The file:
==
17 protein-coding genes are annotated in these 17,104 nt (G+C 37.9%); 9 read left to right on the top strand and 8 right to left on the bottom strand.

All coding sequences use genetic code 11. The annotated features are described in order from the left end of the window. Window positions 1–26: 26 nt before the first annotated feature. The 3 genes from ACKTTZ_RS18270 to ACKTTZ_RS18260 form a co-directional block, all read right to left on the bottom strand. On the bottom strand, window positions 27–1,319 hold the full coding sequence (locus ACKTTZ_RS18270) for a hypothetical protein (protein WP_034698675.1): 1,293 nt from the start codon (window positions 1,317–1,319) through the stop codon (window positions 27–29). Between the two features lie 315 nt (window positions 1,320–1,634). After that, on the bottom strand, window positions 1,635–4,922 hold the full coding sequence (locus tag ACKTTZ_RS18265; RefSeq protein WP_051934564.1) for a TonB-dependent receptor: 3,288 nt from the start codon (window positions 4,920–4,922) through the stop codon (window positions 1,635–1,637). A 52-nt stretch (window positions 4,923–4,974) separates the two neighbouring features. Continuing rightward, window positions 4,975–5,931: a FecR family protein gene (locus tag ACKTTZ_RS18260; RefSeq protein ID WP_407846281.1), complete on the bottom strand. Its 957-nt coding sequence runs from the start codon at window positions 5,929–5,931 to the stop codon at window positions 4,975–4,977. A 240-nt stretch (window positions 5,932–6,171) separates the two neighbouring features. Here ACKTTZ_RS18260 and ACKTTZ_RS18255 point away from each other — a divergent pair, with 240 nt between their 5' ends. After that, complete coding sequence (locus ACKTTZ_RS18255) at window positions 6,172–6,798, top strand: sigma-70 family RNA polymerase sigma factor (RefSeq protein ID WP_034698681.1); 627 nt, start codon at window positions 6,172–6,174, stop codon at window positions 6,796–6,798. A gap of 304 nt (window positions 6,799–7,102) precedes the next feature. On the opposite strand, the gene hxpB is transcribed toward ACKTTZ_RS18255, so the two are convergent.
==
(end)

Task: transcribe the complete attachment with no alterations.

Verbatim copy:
17 protein-coding genes are annotated in these 17,104 nt (G+C 37.9%); 9 read left to right on the top strand and 8 right to left on the bottom strand.

All coding sequences use genetic code 11. The annotated features are described in order from the left end of the window. Window positions 1–26: 26 nt before the first annotated feature. The 3 genes from ACKTTZ_RS18270 to ACKTTZ_RS18260 form a co-directional block, all read right to left on the bottom strand. On the bottom strand, window positions 27–1,319 hold the full coding sequence (locus ACKTTZ_RS18270) for a hypothetical protein (protein WP_034698675.1): 1,293 nt from the start codon (window positions 1,317–1,319) through the stop codon (window positions 27–29). Between the two features lie 315 nt (window positions 1,320–1,634). After that, on the bottom strand, window positions 1,635–4,922 hold the full coding sequence (locus tag ACKTTZ_RS18265; RefSeq protein WP_051934564.1) for a TonB-dependent receptor: 3,288 nt from the start codon (window positions 4,920–4,922) through the stop codon (window positions 1,635–1,637). A 52-nt stretch (window positions 4,923–4,974) separates the two neighbouring features. Continuing rightward, window positions 4,975–5,931: a FecR family protein gene (locus tag ACKTTZ_RS18260; RefSeq protein ID WP_407846281.1), complete on the bottom strand. Its 957-nt coding sequence runs from the start codon at window positions 5,929–5,931 to the stop codon at window positions 4,975–4,977. A 240-nt stretch (window positions 5,932–6,171) separates the two neighbouring features. Here ACKTTZ_RS18260 and ACKTTZ_RS18255 point away from each other — a divergent pair, with 240 nt between their 5' ends. After that, complete coding sequence (locus ACKTTZ_RS18255) at window positions 6,172–6,798, top strand: sigma-70 family RNA polymerase sigma factor (RefSeq protein ID WP_034698681.1); 627 nt, start codon at window positions 6,172–6,174, stop codon at window positions 6,796–6,798. A gap of 304 nt (window positions 6,799–7,102) precedes the next feature. On the opposite strand, the gene hxpB is transcribed toward ACKTTZ_RS18255, so the two are convergent.